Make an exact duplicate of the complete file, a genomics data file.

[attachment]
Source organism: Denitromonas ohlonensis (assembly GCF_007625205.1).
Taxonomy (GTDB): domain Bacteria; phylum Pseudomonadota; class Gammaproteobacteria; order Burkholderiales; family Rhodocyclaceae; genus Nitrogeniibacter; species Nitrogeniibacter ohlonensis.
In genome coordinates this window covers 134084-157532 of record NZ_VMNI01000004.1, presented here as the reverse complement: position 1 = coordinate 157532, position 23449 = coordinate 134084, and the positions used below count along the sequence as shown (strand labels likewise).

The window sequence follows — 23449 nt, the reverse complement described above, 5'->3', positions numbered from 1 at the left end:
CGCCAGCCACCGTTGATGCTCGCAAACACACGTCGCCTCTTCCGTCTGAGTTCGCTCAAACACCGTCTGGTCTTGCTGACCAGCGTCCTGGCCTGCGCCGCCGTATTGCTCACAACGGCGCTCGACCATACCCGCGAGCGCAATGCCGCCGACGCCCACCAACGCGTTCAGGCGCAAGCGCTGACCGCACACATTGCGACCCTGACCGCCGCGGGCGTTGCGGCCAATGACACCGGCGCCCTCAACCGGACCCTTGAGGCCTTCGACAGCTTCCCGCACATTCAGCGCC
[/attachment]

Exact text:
Source organism: Denitromonas ohlonensis (assembly GCF_007625205.1).
Taxonomy (GTDB): domain Bacteria; phylum Pseudomonadota; class Gammaproteobacteria; order Burkholderiales; family Rhodocyclaceae; genus Nitrogeniibacter; species Nitrogeniibacter ohlonensis.
In genome coordinates this window covers 134084-157532 of record NZ_VMNI01000004.1, presented here as the reverse complement: position 1 = coordinate 157532, position 23449 = coordinate 134084, and the positions used below count along the sequence as shown (strand labels likewise).

The window sequence follows — 23449 nt, the reverse complement described above, 5'->3', positions numbered from 1 at the left end:
CGCCAGCCACCGTTGATGCTCGCAAACACACGTCGCCTCTTCCGTCTGAGTTCGCTCAAACACCGTCTGGTCTTGCTGACCAGCGTCCTGGCCTGCGCCGCCGTATTGCTCACAACGGCGCTCGACCATACCCGCGAGCGCAATGCCGCCGACGCCCACCAACGCGTTCAGGCGCAAGCGCTGACCGCACACATTGCGACCCTGACCGCCGCGGGCGTTGCGGCCAATGACACCGGCGCCCTCAACCGGACCCTTGAGGCCTTCGACAGCTTCCCGCACATTCAGCGCC